Therefore, the tidal squeezing and stretching of a Weber bar or of a laser interferometer’s arms is not to be attributed to the entire spin-2 massless graviton — because of its acausal character — but to only the causal part of its acceleration. Even in the (quasi-)static limit where the \Phi, V_i, h_{ij}^{\text{TT}} in eq. (12) all appear to become negligible; say, for instance, the contribution to the tides on Earth due to differential gravitational tugs from either the Moon or the Sun; we should not attribute the rising and ebbing of the oceans to the second derivatives of the Newtonian-like potential \Psi in eq. (11). Rather, on grounds that physical tidal forces ought to be causal, according to eq. (12), it still has to be attributed to the causal part of the TT tensor perturbation’s acceleration.


Micro-causality in QFT     If you have taken a course on Quantum Field Theory, you might have been told that the amplitude for a particle to propagate from y to x is given by the vacuum expectation value \langle 0 \vert \varphi[x] \varphi[y] \vert 0 \rangle (for scalar particles \varphi). However, a direct calculation for non-interacting scalars would reveal this object is non-zero for spacelike separated x and y; i.e., a particle has a non-zero quantum mechanical amplitude to propagate outside the light cone. See discussion in \S 2.4 of Peskin and Schroeder (P&S) for instance. P&S goes on to assert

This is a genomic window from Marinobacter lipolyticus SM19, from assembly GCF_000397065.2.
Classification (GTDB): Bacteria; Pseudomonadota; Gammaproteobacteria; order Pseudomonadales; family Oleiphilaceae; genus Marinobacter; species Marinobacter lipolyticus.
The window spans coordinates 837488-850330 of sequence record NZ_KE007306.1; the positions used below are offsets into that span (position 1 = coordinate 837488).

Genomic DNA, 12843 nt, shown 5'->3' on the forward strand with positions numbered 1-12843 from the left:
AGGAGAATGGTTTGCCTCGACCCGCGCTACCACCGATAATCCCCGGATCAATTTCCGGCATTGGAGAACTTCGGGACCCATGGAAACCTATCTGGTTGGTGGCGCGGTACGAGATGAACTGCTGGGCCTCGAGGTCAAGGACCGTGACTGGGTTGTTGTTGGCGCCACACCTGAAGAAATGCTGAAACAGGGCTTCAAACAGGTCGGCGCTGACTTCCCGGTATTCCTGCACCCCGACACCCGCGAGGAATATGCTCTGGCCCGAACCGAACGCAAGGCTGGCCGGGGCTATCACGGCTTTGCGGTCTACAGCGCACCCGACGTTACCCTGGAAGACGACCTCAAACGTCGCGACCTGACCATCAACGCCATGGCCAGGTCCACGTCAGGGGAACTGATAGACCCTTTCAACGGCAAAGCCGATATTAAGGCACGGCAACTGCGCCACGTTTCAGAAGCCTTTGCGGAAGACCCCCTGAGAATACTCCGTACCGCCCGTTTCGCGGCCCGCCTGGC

To really discuss causality, however, we should ask not whether particles can propagate over spacelike intervals, but whether a measurement performed at one point can affect a measurement at another point whose separation from the first is spacelike. The simplest thing we could try to measure is the field \phi(x), so we should compute the commutator [\phi(x),\phi(y)]; if this commutator vanishes, one measurement cannot affect the other. In fact, if the commutator vanishes for (x-y)^2 < 0, causality is preserved quite generally, … [truncated] — Chapter 2, page 28